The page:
In my previous post I showed the baseline power consumption data for one of my ESP8266-based weather monitors.
The device wakes up from deep sleep, reads some sensors, connects to a WiFi network and transmits the readings over MQTT, it will then go back to sleep for 5 minutes. One such reporting cycle would consume 0.164 mAh.
This time I’ll show the first steps on the way to reducing this to less than half.
Continue reading “Reducing WiFi power consumption on ESP8266, part 2”
The ESP8266 is a brilliant little chip, one I am using for a lot of network connected devices such as weather stations, lighting controllers, environment monitors, etc.
For a lot of these, it is important to be able to run for extended periods on batteries. Several will be in places where there is no power connections, and I don’t want to run around changing batteries all the time.
After experimenting for a while, I had a weather station which could operate for 3 weeks on 4 AAA batteries. Not too bad, considering the device had WiFi connectivity and would transmit the current readings back to my server every 5 minutes. However, it is possible to achieve much better results than this. Continue reading “Reducing WiFi power consumption on ESP8266, part 1”
Recently, when building a weather station based on Adafruit’s Huzzah ESP8266 breakout board, I needed the ability to send messages that should be retained on the MQTT server.
I am using mosquitto on my home server, acting as a message broker. My weather stations send messages to it and these are then forwarded to the subscribers who have signed up for them. At the moment, these subscribers are a weather logging system, a current weather display panel on the different computers at home, and, occasionally, a command-line client used for troubleshooting.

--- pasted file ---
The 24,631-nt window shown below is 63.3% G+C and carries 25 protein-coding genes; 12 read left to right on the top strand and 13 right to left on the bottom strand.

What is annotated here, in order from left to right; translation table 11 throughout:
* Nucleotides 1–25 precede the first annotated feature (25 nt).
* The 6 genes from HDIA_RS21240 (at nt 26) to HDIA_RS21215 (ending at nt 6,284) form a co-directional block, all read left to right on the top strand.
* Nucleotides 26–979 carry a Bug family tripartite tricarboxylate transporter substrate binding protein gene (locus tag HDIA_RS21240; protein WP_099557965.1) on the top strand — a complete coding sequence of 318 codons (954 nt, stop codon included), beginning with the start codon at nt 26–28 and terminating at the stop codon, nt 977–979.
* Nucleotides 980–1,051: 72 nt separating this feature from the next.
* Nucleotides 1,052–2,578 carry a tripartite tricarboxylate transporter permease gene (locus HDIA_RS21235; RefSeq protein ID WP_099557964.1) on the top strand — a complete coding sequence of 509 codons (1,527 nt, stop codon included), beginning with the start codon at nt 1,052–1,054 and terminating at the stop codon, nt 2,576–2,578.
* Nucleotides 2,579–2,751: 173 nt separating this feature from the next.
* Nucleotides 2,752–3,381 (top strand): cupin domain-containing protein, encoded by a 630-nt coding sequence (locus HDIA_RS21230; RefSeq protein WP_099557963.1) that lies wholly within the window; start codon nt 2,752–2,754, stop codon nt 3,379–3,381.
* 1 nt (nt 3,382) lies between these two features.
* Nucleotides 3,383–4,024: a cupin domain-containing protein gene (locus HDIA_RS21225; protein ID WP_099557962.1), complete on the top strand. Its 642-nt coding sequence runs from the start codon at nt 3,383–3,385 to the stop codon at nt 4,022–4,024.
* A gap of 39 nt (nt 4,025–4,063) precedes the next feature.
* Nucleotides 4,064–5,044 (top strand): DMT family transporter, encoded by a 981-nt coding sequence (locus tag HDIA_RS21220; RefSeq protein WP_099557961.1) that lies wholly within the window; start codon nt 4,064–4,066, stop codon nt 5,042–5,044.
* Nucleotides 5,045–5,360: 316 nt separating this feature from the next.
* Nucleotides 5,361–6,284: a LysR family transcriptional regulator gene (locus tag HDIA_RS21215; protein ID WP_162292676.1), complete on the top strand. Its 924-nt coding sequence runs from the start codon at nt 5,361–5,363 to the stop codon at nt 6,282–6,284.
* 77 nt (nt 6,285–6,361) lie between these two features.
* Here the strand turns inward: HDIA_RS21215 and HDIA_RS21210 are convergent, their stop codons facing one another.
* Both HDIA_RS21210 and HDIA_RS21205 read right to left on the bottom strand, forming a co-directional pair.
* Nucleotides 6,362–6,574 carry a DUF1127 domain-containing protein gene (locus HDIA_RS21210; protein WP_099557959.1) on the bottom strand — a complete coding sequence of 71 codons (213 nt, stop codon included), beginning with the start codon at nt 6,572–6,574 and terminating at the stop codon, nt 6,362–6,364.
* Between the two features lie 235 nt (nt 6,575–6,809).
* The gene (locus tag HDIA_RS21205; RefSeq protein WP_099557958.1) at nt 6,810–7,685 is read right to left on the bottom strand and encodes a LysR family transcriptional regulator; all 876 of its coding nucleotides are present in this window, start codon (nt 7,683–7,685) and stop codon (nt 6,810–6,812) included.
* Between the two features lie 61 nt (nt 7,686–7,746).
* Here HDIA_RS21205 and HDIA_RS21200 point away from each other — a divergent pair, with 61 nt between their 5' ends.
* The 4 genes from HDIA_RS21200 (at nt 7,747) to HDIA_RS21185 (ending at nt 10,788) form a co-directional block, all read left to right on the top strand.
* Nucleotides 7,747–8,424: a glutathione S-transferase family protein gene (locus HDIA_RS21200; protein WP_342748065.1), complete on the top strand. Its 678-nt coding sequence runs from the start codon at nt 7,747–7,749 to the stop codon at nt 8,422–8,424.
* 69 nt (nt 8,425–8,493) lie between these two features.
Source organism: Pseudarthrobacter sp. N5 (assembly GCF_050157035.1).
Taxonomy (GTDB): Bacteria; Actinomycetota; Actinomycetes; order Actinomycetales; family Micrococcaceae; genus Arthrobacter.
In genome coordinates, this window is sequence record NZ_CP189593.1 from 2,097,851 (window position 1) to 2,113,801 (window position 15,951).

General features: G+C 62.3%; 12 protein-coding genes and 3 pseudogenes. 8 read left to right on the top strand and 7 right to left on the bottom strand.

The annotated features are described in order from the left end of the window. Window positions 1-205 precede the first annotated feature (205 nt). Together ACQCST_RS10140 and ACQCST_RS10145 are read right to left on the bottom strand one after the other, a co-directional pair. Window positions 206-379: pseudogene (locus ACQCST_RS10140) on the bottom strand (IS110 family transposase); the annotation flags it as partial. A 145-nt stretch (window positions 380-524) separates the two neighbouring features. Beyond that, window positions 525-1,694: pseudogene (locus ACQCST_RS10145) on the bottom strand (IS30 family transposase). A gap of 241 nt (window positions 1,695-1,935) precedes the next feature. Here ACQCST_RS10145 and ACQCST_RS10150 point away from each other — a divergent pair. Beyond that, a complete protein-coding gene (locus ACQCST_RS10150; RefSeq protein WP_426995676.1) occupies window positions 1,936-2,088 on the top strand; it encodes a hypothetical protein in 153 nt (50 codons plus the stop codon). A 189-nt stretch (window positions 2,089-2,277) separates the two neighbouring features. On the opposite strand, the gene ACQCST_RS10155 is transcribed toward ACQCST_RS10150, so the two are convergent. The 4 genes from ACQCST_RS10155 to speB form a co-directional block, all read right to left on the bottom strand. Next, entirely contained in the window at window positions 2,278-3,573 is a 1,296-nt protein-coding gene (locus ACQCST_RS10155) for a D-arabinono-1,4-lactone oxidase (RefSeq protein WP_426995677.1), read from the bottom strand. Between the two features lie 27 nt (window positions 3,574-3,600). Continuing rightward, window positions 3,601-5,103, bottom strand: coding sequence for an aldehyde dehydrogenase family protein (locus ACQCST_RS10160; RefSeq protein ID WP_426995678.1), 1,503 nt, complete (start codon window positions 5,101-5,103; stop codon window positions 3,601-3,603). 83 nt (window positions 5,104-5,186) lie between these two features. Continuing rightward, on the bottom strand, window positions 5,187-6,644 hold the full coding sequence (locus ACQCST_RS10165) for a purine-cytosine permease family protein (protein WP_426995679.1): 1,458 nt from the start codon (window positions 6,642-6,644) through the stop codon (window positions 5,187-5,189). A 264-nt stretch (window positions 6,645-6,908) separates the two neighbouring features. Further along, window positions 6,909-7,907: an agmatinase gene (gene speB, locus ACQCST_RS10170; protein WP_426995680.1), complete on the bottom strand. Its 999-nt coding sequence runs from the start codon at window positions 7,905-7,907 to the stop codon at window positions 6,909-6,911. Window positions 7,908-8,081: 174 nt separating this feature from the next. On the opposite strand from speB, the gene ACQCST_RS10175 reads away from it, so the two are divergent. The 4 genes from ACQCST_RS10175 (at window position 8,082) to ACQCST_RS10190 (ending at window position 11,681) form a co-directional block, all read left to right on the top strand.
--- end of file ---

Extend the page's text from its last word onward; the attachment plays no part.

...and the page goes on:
As the weather stations are battery powered, they will not run always on, always connected, but they wake up every few minutes, check the weather, and transmit the results to the MQTT server before they go to sleep again.
Any subscribers will receive these messages as soon as they are sent. However, when a subscriber starts running and connects to the MQTT server, it will not receive any messages until the relevant weather station sends one. By default, there’s no concept of the most recent values. This is kind of inconvenient for the weather panel application on the computers, as they will not show any values until the next time the weather station wakes up. Depending on the battery levels and configuration, that could be quite a while…
Continue reading “Adding retained messages to Adafruit's MQTT library”